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DIAMOND AGE

This program has been created to help the grandmothers of children living in Together For Cambodia. We currently help several grandmothers in neighboring communities. They are elders in their communities who are still quite self-sufficient and every day has "to go out and catch the fish". Each month we deliver a package with food and medical aid. We adjust the quantities and contents according to each woman's needs. With the help of the TFC social worker we also offer a special program "Be heard and be able to release your feelings".

The monthly budget per grandmother is $50US. This enables us to buy necessities such as rice, noodles, oil, salt, sugar, canned fish, pork or dried fish and medicines. This also covers the costs for the TFC travel assistant.

Grandmother YAI at 80 years continues to collect algae from the lake and dries and shapes it into precious artwork which she sells in the markets. Her tired, aching hands do not let her do this valuable work with the same agility.

Grandmother KUTNEE at 84 climbs trees in search of leaves used for cooking and sold in the market. Sometimes after climbing the tree she is tired and sleeps on branches.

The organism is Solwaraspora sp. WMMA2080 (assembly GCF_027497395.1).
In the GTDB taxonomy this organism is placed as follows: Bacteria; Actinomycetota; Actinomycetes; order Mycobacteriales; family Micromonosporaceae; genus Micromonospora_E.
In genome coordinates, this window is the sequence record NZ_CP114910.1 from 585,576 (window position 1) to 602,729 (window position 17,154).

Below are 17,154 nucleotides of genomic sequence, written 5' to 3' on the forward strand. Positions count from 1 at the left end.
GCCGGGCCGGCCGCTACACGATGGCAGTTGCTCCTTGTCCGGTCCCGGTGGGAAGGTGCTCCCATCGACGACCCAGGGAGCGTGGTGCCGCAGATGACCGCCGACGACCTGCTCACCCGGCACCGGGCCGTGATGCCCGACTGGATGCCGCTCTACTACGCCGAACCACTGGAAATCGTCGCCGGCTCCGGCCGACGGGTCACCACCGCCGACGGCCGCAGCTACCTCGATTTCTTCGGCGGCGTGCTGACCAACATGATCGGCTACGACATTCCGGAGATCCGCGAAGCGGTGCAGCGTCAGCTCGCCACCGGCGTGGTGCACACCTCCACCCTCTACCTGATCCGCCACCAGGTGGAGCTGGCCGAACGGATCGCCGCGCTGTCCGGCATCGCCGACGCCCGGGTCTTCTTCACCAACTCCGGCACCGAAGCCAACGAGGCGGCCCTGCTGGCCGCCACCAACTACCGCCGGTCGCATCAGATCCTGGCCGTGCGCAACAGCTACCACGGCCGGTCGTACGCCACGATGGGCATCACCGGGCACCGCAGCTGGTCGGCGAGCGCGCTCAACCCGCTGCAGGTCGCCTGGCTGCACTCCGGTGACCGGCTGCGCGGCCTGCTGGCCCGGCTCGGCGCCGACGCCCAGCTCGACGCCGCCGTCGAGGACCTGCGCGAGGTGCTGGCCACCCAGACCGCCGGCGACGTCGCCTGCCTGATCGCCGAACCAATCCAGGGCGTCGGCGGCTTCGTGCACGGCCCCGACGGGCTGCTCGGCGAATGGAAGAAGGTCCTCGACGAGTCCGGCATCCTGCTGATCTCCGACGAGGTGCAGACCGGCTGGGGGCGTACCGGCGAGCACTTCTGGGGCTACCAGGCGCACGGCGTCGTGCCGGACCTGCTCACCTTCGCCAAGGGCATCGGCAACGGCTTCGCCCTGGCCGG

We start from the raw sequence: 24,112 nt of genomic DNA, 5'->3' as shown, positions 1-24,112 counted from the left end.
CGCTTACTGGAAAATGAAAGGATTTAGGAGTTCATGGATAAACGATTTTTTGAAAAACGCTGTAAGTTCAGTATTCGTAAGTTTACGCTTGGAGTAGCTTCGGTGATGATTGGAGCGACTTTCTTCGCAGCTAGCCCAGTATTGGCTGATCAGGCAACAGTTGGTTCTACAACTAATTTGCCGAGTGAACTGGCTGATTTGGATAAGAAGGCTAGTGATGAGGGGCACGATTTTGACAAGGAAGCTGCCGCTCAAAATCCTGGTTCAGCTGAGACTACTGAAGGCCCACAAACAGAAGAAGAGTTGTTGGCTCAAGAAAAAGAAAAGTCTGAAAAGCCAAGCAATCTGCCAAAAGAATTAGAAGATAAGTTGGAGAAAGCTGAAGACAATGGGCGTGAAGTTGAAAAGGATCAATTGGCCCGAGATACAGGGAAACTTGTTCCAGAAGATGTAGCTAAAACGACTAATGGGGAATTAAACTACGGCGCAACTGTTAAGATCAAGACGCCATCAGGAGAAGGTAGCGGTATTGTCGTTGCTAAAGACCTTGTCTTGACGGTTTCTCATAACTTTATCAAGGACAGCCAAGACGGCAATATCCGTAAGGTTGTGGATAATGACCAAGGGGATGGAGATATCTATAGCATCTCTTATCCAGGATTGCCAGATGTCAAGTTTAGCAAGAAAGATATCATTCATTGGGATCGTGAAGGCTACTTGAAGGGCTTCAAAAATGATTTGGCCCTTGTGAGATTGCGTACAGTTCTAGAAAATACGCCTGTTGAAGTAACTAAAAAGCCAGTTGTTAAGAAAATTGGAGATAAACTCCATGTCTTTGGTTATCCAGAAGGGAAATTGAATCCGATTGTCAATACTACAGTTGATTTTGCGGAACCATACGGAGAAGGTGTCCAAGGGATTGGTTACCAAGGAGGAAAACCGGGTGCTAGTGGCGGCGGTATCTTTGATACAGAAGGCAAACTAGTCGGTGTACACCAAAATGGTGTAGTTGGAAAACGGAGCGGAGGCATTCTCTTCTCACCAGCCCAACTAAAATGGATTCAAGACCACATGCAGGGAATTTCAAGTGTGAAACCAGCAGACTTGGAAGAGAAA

SICK CHILDREN

This program opens the way to provide help for children in the community who have diseases or have suffered serious accidents. The TFC Social Work department liaises between the parents of these children and the hospitals which can provide life-changing help. Under this program, once the parents agree to have the hospitals provide help for their children, TFC makes the necessary arrangements and provides help from our staff to accompany the child and family member to Phnom Penh. TFC coordinates the medical evaluations, operations and supply of medication. At the same time, the TFC staff member monitors the ability of the child and family member to understand the post-operative care needed, the use of the medications and any on-going follow-up visits required. The monthly budget per child depends on different elements such as the number of times that each child should attend hospital, the length of stay and type of operation involved and the number of family members accompanying the child.

The Benefactors of the above programs receive regular information packages including medical and social work assessments, photographs of the people that they are helping and their environment and copies of relevant invoices. Benefactors have the chance to meet the families they are assisting and to visit them in their villages. This is often a powerful and humbling experience, seeing what a huge difference a relatively small donation can make.